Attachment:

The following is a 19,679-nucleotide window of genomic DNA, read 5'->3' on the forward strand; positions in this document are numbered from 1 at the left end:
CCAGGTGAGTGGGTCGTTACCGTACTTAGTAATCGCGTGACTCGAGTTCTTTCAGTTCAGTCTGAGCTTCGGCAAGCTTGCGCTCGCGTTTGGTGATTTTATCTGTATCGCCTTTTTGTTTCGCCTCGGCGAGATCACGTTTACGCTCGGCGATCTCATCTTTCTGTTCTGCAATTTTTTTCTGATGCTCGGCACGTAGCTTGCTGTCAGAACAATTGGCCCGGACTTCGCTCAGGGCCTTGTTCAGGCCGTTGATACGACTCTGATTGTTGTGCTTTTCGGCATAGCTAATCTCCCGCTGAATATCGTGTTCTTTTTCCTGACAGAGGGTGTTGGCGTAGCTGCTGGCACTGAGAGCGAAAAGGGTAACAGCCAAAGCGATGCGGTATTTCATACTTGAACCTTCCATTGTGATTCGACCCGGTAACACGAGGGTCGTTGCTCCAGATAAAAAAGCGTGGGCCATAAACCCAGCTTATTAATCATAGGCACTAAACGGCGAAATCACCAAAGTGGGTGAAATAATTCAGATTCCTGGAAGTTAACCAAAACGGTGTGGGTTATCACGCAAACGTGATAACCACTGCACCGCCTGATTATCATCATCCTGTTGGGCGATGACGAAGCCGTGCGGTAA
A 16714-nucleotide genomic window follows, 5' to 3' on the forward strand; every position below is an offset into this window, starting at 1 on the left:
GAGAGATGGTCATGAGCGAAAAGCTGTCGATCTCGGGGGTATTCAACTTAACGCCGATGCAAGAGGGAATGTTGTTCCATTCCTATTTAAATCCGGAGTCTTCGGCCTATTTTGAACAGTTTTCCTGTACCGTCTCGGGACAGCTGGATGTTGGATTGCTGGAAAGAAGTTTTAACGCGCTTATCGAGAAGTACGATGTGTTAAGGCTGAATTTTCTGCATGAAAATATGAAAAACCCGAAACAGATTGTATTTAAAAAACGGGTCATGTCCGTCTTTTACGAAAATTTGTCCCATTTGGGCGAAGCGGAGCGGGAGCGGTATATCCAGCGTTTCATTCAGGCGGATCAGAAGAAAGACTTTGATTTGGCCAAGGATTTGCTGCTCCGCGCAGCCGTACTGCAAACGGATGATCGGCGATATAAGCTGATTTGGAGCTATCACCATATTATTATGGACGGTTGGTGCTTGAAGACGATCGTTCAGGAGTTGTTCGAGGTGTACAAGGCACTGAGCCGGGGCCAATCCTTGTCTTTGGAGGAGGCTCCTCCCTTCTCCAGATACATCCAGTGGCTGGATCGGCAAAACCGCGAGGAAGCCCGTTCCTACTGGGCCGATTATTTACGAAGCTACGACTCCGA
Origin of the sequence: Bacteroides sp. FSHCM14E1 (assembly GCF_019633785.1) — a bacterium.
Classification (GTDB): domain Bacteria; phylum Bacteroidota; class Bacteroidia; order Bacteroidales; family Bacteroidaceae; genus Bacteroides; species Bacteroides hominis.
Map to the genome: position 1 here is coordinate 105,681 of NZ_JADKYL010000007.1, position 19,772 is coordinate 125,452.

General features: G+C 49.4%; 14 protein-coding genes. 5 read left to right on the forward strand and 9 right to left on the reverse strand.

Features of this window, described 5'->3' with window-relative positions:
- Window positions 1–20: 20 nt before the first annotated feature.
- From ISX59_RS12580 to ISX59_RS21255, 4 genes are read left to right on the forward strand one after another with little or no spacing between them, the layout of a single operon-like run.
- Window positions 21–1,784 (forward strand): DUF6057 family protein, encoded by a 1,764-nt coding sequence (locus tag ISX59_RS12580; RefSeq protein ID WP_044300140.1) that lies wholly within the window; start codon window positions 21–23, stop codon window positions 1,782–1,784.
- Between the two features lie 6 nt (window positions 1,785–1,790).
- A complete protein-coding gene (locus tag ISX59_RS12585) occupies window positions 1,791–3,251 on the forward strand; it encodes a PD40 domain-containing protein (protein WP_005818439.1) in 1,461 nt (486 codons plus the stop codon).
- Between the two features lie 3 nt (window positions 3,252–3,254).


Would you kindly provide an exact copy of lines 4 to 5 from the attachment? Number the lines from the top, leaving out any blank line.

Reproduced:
GAGAGATGGTCATGAGCGAAAAGCTGTCGATCTCGGGGGTATTCAACTTAACGCCGATGCAAGAGGGAATGTTGTTCCATTCCTATTTAAATCCGGAGTCTTCGGCCTATTTTGAACAGTTTTCCTGTACCGTCTCGGGACAGCTGGATGTTGGATTGCTGGAAAGAAGTTTTAACGCGCTTATCGAGAAGTACGATGTGTTAAGGCTGAATTTTCTGCATGAAAATATGAAAAACCCGAAACAGATTGTATTTAAAAAACGGGTCATGTCCGTCTTTTACGAAAATTTGTCCCATTTGGGCGAAGCGGAGCGGGAGCGGTATATCCAGCGTTTCATTCAGGCGGATCAGAAGAAAGACTTTGATTTGGCCAAGGATTTGCTGCTCCGCGCAGCCGTACTGCAAACGGATGATCGGCGATATAAGCTGATTTGGAGCTATCACCATATTATTATGGACGGTTGGTGCTTGAAGACGATCGTTCAGGAGTTGTTCGAGGTGTACAAGGCACTGAGCCGGGGCCAATCCTTGTCTTTGGAGGAGGCTCCTCCCTTCTCCAGATACATCCAGTGGCTGGATCGGCAAAACCGCGAGGAAGCCCGTTCCTACTGGGCCGATTATTTACGAAGCTACGACTCCGA
Origin of the sequence: Bacteroides sp. FSHCM14E1 (assembly GCF_019633785.1) — a bacterium.